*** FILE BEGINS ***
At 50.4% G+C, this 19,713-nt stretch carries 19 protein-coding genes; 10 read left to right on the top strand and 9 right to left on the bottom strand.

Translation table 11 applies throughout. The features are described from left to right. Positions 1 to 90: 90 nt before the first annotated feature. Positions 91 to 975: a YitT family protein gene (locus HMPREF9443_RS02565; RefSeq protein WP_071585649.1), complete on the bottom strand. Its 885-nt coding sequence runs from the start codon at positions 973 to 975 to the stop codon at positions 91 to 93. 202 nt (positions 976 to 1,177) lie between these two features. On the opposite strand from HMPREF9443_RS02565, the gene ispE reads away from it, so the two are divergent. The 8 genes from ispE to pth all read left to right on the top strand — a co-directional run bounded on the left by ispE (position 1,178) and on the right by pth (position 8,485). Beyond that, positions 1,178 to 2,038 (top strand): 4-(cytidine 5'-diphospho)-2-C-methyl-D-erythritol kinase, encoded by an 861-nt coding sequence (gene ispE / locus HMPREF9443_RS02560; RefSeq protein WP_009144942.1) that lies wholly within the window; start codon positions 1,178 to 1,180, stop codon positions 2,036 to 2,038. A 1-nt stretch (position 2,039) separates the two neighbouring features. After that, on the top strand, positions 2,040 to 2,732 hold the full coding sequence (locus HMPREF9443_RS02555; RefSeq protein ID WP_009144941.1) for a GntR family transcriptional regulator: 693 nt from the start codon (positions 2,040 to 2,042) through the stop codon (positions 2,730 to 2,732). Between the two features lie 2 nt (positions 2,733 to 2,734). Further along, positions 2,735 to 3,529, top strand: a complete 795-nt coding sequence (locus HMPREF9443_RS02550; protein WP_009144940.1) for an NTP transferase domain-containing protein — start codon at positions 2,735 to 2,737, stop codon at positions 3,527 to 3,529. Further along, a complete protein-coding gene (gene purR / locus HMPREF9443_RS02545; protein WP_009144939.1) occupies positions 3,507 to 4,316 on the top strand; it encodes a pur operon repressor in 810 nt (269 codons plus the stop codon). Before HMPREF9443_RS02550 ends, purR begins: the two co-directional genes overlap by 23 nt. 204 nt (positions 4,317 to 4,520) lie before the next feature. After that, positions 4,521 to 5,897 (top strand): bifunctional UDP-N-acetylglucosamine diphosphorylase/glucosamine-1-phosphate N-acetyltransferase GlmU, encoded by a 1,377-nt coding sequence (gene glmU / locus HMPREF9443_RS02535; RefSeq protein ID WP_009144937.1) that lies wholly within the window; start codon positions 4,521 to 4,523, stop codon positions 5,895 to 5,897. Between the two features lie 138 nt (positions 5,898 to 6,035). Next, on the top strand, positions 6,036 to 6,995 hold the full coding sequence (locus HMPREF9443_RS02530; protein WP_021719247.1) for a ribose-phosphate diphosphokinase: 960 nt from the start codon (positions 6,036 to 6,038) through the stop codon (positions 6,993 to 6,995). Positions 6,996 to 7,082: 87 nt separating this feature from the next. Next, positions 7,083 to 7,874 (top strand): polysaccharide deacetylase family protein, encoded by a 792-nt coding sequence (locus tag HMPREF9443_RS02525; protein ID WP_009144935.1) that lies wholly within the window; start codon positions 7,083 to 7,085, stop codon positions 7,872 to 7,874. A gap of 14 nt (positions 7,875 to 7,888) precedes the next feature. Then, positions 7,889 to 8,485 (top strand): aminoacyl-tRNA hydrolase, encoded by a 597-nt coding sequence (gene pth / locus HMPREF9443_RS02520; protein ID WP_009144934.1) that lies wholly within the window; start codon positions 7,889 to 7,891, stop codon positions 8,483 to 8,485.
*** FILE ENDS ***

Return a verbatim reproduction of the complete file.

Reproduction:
At 50.4% G+C, this 19,713-nt stretch carries 19 protein-coding genes; 10 read left to right on the top strand and 9 right to left on the bottom strand.

Translation table 11 applies throughout. The features are described from left to right. Positions 1 to 90: 90 nt before the first annotated feature. Positions 91 to 975: a YitT family protein gene (locus HMPREF9443_RS02565; RefSeq protein WP_071585649.1), complete on the bottom strand. Its 885-nt coding sequence runs from the start codon at positions 973 to 975 to the stop codon at positions 91 to 93. 202 nt (positions 976 to 1,177) lie between these two features. On the opposite strand from HMPREF9443_RS02565, the gene ispE reads away from it, so the two are divergent. The 8 genes from ispE to pth all read left to right on the top strand — a co-directional run bounded on the left by ispE (position 1,178) and on the right by pth (position 8,485). Beyond that, positions 1,178 to 2,038 (top strand): 4-(cytidine 5'-diphospho)-2-C-methyl-D-erythritol kinase, encoded by an 861-nt coding sequence (gene ispE / locus HMPREF9443_RS02560; RefSeq protein WP_009144942.1) that lies wholly within the window; start codon positions 1,178 to 1,180, stop codon positions 2,036 to 2,038. A 1-nt stretch (position 2,039) separates the two neighbouring features. After that, on the top strand, positions 2,040 to 2,732 hold the full coding sequence (locus HMPREF9443_RS02555; RefSeq protein ID WP_009144941.1) for a GntR family transcriptional regulator: 693 nt from the start codon (positions 2,040 to 2,042) through the stop codon (positions 2,730 to 2,732). Between the two features lie 2 nt (positions 2,733 to 2,734). Further along, positions 2,735 to 3,529, top strand: a complete 795-nt coding sequence (locus HMPREF9443_RS02550; protein WP_009144940.1) for an NTP transferase domain-containing protein — start codon at positions 2,735 to 2,737, stop codon at positions 3,527 to 3,529. Further along, a complete protein-coding gene (gene purR / locus HMPREF9443_RS02545; protein WP_009144939.1) occupies positions 3,507 to 4,316 on the top strand; it encodes a pur operon repressor in 810 nt (269 codons plus the stop codon). Before HMPREF9443_RS02550 ends, purR begins: the two co-directional genes overlap by 23 nt. 204 nt (positions 4,317 to 4,520) lie before the next feature. After that, positions 4,521 to 5,897 (top strand): bifunctional UDP-N-acetylglucosamine diphosphorylase/glucosamine-1-phosphate N-acetyltransferase GlmU, encoded by a 1,377-nt coding sequence (gene glmU / locus HMPREF9443_RS02535; RefSeq protein ID WP_009144937.1) that lies wholly within the window; start codon positions 4,521 to 4,523, stop codon positions 5,895 to 5,897. Between the two features lie 138 nt (positions 5,898 to 6,035). Next, on the top strand, positions 6,036 to 6,995 hold the full coding sequence (locus HMPREF9443_RS02530; protein WP_021719247.1) for a ribose-phosphate diphosphokinase: 960 nt from the start codon (positions 6,036 to 6,038) through the stop codon (positions 6,993 to 6,995). Positions 6,996 to 7,082: 87 nt separating this feature from the next. Next, positions 7,083 to 7,874 (top strand): polysaccharide deacetylase family protein, encoded by a 792-nt coding sequence (locus tag HMPREF9443_RS02525; protein ID WP_009144935.1) that lies wholly within the window; start codon positions 7,083 to 7,085, stop codon positions 7,872 to 7,874. A gap of 14 nt (positions 7,875 to 7,888) precedes the next feature. Then, positions 7,889 to 8,485 (top strand): aminoacyl-tRNA hydrolase, encoded by a 597-nt coding sequence (gene pth / locus HMPREF9443_RS02520; protein ID WP_009144934.1) that lies wholly within the window; start codon positions 7,889 to 7,891, stop codon positions 8,483 to 8,485.